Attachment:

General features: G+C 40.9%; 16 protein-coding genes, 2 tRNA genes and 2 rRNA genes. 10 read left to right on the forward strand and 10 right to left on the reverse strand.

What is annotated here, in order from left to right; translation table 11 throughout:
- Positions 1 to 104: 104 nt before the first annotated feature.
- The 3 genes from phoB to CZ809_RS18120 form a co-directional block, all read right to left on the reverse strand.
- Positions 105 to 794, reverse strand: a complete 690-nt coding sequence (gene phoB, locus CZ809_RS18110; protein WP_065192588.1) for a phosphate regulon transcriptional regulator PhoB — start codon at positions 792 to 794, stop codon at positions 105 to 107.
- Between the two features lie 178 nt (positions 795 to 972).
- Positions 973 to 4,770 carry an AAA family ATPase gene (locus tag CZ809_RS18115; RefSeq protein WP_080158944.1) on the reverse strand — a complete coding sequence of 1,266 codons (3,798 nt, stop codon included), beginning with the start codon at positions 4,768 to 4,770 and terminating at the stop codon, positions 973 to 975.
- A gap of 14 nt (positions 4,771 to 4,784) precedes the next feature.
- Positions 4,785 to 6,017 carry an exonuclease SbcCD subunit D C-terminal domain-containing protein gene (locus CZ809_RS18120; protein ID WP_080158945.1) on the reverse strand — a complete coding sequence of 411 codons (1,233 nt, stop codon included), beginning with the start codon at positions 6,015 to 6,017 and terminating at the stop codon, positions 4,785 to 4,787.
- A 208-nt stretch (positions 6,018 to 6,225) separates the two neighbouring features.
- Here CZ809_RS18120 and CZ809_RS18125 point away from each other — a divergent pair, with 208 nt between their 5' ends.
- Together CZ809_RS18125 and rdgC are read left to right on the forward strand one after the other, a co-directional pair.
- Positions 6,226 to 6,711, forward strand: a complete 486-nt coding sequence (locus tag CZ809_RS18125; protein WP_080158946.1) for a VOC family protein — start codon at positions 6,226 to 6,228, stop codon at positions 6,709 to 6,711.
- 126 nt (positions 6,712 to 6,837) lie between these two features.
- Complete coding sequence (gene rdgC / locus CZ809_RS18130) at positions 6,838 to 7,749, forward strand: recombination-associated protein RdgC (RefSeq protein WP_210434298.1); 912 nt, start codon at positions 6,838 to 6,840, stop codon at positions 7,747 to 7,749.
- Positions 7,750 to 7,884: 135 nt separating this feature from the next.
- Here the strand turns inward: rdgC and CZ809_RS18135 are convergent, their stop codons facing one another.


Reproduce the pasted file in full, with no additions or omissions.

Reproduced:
General features: G+C 40.9%; 16 protein-coding genes, 2 tRNA genes and 2 rRNA genes. 10 read left to right on the forward strand and 10 right to left on the reverse strand.

What is annotated here, in order from left to right; translation table 11 throughout:
- Positions 1 to 104: 104 nt before the first annotated feature.
- The 3 genes from phoB to CZ809_RS18120 form a co-directional block, all read right to left on the reverse strand.
- Positions 105 to 794, reverse strand: a complete 690-nt coding sequence (gene phoB, locus CZ809_RS18110; protein WP_065192588.1) for a phosphate regulon transcriptional regulator PhoB — start codon at positions 792 to 794, stop codon at positions 105 to 107.
- Between the two features lie 178 nt (positions 795 to 972).
- Positions 973 to 4,770 carry an AAA family ATPase gene (locus tag CZ809_RS18115; RefSeq protein WP_080158944.1) on the reverse strand — a complete coding sequence of 1,266 codons (3,798 nt, stop codon included), beginning with the start codon at positions 4,768 to 4,770 and terminating at the stop codon, positions 973 to 975.
- A gap of 14 nt (positions 4,771 to 4,784) precedes the next feature.
- Positions 4,785 to 6,017 carry an exonuclease SbcCD subunit D C-terminal domain-containing protein gene (locus CZ809_RS18120; protein ID WP_080158945.1) on the reverse strand — a complete coding sequence of 411 codons (1,233 nt, stop codon included), beginning with the start codon at positions 6,015 to 6,017 and terminating at the stop codon, positions 4,785 to 4,787.
- A 208-nt stretch (positions 6,018 to 6,225) separates the two neighbouring features.
- Here CZ809_RS18120 and CZ809_RS18125 point away from each other — a divergent pair, with 208 nt between their 5' ends.
- Together CZ809_RS18125 and rdgC are read left to right on the forward strand one after the other, a co-directional pair.
- Positions 6,226 to 6,711, forward strand: a complete 486-nt coding sequence (locus tag CZ809_RS18125; protein WP_080158946.1) for a VOC family protein — start codon at positions 6,226 to 6,228, stop codon at positions 6,709 to 6,711.
- 126 nt (positions 6,712 to 6,837) lie between these two features.
- Complete coding sequence (gene rdgC / locus CZ809_RS18130) at positions 6,838 to 7,749, forward strand: recombination-associated protein RdgC (RefSeq protein WP_210434298.1); 912 nt, start codon at positions 6,838 to 6,840, stop codon at positions 7,747 to 7,749.
- Positions 7,750 to 7,884: 135 nt separating this feature from the next.
- Here the strand turns inward: rdgC and CZ809_RS18135 are convergent, their stop codons facing one another.